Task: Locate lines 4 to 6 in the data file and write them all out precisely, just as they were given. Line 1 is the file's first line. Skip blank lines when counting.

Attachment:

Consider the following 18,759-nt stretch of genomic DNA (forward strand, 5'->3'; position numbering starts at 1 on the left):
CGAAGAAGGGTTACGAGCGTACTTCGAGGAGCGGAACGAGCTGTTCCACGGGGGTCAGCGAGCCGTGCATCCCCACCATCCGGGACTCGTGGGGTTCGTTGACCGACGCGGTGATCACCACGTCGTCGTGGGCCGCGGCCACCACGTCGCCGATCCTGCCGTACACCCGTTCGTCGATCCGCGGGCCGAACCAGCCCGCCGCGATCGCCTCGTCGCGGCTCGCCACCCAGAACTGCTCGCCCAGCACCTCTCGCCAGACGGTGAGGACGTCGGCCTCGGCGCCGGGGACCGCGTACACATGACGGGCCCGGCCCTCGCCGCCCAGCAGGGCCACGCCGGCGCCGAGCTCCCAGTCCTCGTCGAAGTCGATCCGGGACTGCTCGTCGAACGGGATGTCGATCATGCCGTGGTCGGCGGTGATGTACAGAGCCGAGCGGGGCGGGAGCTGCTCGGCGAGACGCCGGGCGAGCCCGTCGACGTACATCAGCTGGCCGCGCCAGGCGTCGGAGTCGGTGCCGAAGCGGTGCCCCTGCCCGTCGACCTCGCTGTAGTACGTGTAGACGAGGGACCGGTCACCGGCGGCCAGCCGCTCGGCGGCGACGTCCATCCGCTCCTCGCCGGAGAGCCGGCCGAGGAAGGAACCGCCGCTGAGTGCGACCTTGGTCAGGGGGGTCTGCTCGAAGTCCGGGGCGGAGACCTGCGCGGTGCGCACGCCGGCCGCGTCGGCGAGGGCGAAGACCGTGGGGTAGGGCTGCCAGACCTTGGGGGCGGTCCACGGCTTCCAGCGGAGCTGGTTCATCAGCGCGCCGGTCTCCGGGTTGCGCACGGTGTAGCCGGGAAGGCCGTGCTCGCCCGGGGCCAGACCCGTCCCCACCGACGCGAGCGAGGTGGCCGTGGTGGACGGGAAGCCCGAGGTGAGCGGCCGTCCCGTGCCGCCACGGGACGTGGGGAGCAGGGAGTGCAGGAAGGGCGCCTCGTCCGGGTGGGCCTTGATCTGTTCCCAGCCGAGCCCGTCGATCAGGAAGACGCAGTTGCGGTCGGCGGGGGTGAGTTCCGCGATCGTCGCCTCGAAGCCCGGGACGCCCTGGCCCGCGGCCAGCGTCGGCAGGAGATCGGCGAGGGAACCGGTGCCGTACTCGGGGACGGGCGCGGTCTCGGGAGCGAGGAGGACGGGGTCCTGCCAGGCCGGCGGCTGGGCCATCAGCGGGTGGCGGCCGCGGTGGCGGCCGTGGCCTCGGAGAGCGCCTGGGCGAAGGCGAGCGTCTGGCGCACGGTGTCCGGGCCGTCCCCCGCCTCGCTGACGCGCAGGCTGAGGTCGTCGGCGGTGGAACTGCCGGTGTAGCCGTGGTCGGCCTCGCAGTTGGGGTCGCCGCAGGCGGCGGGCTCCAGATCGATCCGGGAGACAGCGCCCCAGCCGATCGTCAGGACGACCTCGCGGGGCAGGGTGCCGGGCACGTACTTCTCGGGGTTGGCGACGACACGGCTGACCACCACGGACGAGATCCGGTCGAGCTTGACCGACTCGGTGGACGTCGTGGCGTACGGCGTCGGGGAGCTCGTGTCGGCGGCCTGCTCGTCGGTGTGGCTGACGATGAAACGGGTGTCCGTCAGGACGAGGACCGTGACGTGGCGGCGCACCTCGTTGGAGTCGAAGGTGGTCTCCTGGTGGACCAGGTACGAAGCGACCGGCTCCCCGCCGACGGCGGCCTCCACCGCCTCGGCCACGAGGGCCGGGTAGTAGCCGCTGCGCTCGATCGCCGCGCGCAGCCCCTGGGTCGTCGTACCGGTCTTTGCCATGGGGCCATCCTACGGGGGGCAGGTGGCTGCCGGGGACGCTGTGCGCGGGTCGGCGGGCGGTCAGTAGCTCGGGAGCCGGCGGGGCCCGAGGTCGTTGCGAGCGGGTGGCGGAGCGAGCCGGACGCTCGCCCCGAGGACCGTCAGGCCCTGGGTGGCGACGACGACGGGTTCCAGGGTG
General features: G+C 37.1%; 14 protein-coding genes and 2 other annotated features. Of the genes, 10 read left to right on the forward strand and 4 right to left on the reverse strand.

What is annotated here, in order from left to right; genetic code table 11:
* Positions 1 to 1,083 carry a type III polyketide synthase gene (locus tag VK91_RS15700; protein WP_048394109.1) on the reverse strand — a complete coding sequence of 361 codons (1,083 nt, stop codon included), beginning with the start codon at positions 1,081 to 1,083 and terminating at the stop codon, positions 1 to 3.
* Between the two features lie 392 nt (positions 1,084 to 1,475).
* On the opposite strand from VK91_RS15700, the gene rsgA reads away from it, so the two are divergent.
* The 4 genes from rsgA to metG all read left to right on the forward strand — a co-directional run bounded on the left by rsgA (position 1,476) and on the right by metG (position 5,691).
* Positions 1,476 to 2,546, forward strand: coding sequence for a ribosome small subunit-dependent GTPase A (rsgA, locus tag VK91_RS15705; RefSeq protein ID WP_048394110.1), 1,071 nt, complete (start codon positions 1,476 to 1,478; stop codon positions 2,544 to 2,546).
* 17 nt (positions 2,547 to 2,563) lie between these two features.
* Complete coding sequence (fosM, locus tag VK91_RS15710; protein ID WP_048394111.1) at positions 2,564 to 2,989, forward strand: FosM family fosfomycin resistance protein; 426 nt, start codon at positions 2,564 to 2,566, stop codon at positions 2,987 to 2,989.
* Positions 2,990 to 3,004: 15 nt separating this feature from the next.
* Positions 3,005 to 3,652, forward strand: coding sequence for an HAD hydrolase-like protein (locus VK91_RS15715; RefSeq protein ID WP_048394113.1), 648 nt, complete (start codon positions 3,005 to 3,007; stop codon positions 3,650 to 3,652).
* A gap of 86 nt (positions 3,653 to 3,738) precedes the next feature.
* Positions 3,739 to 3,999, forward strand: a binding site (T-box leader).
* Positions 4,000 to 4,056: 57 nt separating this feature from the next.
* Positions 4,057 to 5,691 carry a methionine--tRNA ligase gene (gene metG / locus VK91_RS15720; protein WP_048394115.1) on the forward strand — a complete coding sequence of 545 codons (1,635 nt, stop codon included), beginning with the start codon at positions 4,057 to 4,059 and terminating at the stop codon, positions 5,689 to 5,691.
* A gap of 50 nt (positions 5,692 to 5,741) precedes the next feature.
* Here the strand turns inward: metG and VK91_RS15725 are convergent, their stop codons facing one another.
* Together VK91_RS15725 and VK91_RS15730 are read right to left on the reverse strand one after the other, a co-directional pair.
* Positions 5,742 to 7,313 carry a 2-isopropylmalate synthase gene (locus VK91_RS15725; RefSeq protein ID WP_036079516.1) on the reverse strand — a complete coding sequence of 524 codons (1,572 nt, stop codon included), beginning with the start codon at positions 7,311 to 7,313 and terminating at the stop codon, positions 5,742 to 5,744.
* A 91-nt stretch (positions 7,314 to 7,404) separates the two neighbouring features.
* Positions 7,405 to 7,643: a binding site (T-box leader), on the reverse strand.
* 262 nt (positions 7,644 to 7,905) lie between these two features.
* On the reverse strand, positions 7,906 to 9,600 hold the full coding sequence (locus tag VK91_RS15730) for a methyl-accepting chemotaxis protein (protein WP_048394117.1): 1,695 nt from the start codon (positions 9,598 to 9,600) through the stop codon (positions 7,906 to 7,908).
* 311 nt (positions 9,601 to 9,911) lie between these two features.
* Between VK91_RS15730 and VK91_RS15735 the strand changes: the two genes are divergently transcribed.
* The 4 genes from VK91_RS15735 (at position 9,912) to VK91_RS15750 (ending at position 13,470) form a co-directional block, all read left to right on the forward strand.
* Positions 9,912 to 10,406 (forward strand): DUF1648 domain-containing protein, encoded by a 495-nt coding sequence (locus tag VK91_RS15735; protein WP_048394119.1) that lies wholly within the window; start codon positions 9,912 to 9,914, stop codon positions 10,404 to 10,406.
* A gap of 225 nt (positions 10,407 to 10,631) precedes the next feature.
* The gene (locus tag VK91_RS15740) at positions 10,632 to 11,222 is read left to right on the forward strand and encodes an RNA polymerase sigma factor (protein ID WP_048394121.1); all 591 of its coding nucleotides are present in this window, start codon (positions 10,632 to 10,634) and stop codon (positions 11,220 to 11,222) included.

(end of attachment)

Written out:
What is annotated here, in order from left to right; genetic code table 11:
* Positions 1 to 1,083 carry a type III polyketide synthase gene (locus tag VK91_RS15700; protein WP_048394109.1) on the reverse strand — a complete coding sequence of 361 codons (1,083 nt, stop codon included), beginning with the start codon at positions 1,081 to 1,083 and terminating at the stop codon, positions 1 to 3.
* Between the two features lie 392 nt (positions 1,084 to 1,475).